Funds | KCET
With their hands out to property owners within the Los Angeles Unified School District boundaries, school board members made impassioned pleas yesterday about the funding crisis in schools.
The comments came minutes before the board voted to place a parcel tax measure on the June ballot. The plan asks voters to approve a yearly $100 per parcel tax - for four years - to help plug some of the holes in the school district's budget deficit dam.
The oratory from the board of education chambers skewered the district's notorious inefficiency, made use of cultural metaphors, and referenced the Civil Rights movement. Board member Richard Vladovic, whose district includes the San Pedro area, said constituents have already complained to him about the possibility of a tax hike. "So be it." He said, as he urged support of the tax.
If the parcel tax drive is to be successful, board member Steve Zimmer argued, the division between parents and non-parents must dissolve. "Schools are not collections of positions, they are communities. They operate as a family and you cannot remove a member of that community, of that family, without affecting the entire family. This is part of our effort to keep our family whole."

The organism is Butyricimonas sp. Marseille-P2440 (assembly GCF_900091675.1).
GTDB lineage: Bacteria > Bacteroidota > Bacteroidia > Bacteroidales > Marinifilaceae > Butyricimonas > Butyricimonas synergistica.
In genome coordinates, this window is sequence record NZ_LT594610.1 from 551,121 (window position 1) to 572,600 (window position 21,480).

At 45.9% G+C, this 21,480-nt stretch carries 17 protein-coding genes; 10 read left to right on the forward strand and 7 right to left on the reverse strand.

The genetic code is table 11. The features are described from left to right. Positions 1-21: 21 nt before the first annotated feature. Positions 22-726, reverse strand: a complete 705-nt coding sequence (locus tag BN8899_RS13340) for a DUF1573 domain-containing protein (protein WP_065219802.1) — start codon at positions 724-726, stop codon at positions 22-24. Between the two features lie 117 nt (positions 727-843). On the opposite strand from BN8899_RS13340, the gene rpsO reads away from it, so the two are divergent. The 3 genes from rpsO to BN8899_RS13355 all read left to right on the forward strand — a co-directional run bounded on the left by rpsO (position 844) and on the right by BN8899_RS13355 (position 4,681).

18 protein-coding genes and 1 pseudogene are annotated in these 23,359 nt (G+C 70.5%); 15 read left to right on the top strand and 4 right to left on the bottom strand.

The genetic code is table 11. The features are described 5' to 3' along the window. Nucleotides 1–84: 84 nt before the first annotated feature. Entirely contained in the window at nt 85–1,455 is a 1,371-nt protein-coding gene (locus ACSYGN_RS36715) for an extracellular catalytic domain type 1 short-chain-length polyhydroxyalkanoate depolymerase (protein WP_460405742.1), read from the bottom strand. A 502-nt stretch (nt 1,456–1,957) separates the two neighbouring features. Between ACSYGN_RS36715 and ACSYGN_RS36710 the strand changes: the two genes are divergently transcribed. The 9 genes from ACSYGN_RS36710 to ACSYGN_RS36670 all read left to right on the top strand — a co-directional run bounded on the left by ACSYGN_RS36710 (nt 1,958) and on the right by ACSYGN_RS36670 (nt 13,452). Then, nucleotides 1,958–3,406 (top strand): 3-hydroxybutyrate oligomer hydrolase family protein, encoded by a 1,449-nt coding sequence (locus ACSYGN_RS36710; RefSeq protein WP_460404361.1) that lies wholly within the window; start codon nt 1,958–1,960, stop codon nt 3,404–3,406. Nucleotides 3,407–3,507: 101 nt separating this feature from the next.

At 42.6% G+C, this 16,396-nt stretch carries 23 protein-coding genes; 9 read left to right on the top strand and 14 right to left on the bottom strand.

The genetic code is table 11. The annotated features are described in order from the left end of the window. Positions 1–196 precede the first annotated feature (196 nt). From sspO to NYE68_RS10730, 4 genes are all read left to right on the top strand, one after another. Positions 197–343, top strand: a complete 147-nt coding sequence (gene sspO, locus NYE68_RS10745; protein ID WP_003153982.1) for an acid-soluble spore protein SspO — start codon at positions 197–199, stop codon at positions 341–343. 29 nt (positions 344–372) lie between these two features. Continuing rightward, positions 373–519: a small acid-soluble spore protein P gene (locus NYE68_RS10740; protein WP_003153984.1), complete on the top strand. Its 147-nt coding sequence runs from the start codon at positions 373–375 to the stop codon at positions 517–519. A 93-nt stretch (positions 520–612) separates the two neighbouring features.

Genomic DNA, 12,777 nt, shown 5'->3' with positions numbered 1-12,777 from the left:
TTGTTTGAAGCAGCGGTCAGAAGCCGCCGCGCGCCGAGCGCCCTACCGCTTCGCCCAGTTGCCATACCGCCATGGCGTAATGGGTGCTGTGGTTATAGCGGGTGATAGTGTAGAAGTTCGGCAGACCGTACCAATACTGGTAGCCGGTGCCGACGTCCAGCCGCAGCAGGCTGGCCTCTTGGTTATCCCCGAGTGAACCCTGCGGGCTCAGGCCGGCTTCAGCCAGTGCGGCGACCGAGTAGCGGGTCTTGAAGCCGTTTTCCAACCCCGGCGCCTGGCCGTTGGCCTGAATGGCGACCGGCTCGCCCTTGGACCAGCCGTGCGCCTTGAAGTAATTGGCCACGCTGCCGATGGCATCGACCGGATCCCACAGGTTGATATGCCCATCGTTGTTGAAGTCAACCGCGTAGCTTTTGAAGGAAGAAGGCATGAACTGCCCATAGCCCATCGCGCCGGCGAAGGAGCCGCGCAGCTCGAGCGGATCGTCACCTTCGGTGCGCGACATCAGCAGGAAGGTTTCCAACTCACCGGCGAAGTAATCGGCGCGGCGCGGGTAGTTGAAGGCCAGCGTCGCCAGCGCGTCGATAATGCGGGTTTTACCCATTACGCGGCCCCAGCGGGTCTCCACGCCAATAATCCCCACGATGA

Governor Arnold Schwarzenegger gave a speech last week that made board member Yolie Flores Aguilar, the daughter of Mexican immigrants, rethink an institution's reaction to tough times. "He said, 'In my family when there is financial crisis, we tighten our belt.' Well, in my family we go find another job. We find resources, even if that means selling oranges by the freeway because we still have to feed our kids and pay the rent."
What a vivid analogy. How often do we hear Southern California elected officials - OK, outside of L.A. County Sup. Zev Yaroslavsky - make public cultural references to their immigrant heritage? Which references are safe? Which are institutionalized? Which ones still raise an eyebrow? And does the eyebrow-raising come from the assimilated upper middle class grandchildren of immigrants?
Back to the budget cuts: it's going to take a lot of orange and bagel selling and cotton picking to get classrooms out of the financial mess on the horizon.
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